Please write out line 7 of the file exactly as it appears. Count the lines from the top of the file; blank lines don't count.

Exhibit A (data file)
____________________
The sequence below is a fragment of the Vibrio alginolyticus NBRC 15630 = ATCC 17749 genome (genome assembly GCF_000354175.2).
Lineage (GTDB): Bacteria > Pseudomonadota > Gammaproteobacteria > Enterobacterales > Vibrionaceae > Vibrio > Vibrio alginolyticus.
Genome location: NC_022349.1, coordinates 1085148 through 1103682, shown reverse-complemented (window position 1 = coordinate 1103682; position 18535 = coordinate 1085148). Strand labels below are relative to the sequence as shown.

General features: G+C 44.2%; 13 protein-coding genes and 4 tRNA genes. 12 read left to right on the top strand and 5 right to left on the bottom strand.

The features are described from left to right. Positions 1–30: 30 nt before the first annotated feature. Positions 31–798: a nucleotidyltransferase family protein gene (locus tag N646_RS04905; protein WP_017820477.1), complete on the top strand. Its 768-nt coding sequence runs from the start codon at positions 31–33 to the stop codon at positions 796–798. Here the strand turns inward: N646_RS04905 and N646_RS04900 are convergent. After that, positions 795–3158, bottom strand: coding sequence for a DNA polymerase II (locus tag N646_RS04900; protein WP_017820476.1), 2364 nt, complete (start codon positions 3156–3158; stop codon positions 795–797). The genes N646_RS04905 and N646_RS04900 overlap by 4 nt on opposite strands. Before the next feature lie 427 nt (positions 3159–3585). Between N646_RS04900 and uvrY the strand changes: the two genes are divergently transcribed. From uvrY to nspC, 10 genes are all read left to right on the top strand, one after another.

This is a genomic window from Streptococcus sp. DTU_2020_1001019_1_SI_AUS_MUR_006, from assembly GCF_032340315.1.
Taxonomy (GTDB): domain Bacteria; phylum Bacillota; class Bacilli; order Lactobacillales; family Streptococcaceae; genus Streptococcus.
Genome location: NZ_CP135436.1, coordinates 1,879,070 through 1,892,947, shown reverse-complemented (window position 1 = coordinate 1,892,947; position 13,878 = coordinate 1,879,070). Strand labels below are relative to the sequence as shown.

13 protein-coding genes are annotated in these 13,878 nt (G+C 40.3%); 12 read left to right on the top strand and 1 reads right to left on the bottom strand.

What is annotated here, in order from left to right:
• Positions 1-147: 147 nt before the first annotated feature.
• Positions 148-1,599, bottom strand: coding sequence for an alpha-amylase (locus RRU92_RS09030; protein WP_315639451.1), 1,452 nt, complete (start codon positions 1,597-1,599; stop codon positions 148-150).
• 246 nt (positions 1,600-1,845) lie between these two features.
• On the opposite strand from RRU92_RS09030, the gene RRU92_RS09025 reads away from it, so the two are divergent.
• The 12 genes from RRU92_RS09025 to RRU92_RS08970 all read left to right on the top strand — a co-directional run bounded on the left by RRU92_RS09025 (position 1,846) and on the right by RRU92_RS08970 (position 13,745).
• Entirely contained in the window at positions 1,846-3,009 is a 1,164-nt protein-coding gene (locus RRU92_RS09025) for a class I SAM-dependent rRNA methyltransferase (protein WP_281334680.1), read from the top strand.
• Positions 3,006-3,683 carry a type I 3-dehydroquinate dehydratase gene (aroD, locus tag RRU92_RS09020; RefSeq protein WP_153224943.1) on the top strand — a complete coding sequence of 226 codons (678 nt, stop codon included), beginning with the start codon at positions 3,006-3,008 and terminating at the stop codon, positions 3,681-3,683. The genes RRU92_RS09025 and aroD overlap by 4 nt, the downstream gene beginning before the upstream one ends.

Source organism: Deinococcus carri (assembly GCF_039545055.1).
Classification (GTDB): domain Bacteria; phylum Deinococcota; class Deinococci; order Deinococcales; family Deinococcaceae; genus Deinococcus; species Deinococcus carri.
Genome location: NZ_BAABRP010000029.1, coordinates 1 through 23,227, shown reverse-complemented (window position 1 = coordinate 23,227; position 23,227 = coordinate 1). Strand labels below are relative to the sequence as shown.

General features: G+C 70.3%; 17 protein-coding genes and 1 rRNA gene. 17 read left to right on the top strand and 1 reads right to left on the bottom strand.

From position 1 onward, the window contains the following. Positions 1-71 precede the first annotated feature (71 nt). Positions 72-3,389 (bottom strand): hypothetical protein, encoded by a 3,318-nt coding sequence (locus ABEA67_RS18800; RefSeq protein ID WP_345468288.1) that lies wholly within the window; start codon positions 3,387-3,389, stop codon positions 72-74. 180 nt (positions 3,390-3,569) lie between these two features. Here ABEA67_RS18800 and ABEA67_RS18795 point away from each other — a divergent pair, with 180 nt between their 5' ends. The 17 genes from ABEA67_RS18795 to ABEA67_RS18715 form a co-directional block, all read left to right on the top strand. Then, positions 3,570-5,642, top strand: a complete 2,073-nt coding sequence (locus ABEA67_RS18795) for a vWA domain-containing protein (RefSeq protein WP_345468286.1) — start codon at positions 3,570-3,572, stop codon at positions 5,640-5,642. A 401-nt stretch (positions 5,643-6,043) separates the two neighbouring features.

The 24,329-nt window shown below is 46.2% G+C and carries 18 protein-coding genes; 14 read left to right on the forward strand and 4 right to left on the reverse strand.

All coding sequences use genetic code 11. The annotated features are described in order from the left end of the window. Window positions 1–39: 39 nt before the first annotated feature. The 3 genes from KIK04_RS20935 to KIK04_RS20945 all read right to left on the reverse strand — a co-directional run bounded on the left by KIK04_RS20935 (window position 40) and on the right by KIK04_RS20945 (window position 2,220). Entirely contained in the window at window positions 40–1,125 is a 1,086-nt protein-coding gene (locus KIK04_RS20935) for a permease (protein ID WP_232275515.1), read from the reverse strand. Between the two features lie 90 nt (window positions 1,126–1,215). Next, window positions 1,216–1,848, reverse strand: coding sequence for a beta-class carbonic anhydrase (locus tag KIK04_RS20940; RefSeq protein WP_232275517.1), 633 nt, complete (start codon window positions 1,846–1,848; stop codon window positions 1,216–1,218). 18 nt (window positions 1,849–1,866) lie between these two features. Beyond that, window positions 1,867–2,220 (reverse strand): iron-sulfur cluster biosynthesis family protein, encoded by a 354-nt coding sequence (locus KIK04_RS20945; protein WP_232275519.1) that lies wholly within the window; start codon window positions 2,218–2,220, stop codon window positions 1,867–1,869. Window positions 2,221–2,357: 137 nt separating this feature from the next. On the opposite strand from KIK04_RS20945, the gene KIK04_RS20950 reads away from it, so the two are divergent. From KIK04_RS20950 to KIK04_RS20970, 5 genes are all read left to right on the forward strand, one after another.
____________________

Taxonomy (GTDB): domain Bacteria; phylum Bacillota; class Bacilli; order Lactobacillales; family Streptococcaceae; genus Streptococcus.